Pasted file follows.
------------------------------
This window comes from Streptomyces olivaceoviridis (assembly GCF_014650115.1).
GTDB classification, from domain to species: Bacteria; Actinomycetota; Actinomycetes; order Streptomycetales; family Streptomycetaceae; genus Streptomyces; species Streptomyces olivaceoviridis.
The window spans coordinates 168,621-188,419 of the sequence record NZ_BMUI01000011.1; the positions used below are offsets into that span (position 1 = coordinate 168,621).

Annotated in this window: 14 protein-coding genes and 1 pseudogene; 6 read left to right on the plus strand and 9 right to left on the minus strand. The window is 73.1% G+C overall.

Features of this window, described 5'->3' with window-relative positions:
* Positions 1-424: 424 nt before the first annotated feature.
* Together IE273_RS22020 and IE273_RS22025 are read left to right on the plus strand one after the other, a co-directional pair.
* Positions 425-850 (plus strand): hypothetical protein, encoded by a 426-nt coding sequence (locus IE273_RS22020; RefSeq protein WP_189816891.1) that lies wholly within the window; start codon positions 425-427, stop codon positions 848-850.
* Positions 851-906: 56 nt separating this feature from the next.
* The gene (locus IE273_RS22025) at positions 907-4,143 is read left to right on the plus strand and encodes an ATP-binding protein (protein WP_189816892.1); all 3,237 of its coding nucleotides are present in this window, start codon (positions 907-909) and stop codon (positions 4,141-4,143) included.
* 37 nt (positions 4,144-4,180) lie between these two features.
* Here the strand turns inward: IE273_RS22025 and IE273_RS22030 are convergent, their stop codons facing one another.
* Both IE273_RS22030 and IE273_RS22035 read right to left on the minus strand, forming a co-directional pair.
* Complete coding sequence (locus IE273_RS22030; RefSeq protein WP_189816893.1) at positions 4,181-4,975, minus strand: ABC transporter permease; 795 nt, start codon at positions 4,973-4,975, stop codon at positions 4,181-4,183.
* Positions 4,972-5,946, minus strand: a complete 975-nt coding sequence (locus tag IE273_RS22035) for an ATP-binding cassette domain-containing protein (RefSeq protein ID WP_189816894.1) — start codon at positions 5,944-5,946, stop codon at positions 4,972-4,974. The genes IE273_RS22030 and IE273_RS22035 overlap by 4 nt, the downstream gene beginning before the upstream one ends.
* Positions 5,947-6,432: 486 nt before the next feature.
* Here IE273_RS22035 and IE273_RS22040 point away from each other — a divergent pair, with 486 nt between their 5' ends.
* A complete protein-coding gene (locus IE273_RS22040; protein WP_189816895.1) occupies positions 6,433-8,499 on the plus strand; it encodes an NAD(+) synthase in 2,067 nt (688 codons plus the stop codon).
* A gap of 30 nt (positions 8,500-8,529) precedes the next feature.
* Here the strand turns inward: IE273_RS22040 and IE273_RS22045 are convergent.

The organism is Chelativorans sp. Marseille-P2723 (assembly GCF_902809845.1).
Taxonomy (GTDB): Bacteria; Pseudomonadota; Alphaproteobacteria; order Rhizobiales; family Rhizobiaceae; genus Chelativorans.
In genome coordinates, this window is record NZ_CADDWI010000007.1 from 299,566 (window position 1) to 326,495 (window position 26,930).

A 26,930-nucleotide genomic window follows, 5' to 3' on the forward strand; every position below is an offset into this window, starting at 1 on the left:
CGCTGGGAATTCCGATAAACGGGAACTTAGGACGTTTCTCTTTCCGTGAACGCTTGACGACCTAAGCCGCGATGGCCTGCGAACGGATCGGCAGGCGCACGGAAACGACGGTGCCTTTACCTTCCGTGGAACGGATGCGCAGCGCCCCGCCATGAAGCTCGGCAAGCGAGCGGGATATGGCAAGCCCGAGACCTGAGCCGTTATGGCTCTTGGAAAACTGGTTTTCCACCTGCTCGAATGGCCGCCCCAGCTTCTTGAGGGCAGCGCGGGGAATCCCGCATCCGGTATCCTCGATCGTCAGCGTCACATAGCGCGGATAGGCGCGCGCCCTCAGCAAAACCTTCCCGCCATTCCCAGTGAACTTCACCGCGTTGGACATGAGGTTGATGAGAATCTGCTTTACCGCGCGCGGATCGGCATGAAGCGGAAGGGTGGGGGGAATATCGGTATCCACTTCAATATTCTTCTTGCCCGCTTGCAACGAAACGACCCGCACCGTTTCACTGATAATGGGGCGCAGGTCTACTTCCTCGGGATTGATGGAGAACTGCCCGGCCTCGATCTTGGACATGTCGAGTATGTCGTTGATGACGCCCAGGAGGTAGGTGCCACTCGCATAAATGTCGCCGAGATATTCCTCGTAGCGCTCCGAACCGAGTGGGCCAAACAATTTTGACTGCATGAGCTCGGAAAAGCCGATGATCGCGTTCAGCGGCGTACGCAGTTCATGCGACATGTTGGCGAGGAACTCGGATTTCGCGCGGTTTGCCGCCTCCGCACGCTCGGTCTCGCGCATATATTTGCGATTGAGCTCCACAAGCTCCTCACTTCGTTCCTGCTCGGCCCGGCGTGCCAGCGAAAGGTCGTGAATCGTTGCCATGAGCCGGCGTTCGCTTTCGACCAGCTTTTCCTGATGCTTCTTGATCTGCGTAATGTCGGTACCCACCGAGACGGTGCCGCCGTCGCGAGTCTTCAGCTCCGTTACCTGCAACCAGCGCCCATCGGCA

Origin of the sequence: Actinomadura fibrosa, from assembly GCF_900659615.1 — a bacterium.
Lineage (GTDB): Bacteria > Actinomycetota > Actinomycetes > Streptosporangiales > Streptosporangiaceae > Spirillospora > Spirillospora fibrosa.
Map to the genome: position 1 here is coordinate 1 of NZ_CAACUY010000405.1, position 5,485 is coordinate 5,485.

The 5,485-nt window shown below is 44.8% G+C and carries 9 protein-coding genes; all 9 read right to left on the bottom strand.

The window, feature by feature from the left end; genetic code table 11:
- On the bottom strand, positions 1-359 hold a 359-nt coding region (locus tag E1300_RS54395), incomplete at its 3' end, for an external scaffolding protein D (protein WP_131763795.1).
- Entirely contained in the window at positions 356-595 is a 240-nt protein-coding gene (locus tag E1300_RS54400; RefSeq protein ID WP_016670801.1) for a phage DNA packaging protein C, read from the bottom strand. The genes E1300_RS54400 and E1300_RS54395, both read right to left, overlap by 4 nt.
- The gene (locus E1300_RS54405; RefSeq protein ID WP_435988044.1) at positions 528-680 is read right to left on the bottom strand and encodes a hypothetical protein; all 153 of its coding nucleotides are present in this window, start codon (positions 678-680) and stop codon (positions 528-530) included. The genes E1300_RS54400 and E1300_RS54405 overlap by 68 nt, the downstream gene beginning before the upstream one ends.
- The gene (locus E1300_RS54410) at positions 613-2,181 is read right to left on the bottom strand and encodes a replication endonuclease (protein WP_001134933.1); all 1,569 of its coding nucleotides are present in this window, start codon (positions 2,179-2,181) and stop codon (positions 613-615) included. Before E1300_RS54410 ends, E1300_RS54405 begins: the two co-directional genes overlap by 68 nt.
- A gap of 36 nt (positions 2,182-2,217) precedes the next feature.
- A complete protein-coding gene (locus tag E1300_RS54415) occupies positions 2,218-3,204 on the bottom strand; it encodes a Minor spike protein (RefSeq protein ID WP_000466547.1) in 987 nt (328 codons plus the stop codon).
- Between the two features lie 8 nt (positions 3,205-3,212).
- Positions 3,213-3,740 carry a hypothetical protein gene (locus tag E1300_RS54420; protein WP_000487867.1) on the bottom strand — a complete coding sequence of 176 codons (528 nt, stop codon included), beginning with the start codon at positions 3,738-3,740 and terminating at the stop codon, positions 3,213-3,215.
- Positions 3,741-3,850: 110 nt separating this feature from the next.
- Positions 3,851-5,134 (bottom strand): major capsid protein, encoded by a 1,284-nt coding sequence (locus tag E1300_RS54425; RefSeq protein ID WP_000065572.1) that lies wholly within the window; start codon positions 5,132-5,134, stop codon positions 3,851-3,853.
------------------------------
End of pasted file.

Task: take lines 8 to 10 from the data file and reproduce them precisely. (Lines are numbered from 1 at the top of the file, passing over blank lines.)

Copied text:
* Positions 425-850 (plus strand): hypothetical protein, encoded by a 426-nt coding sequence (locus IE273_RS22020; RefSeq protein WP_189816891.1) that lies wholly within the window; start codon positions 425-427, stop codon positions 848-850.
* Positions 851-906: 56 nt separating this feature from the next.
* The gene (locus IE273_RS22025) at positions 907-4,143 is read left to right on the plus strand and encodes an ATP-binding protein (protein WP_189816892.1); all 3,237 of its coding nucleotides are present in this window, start codon (positions 907-909) and stop codon (positions 4,141-4,143) included.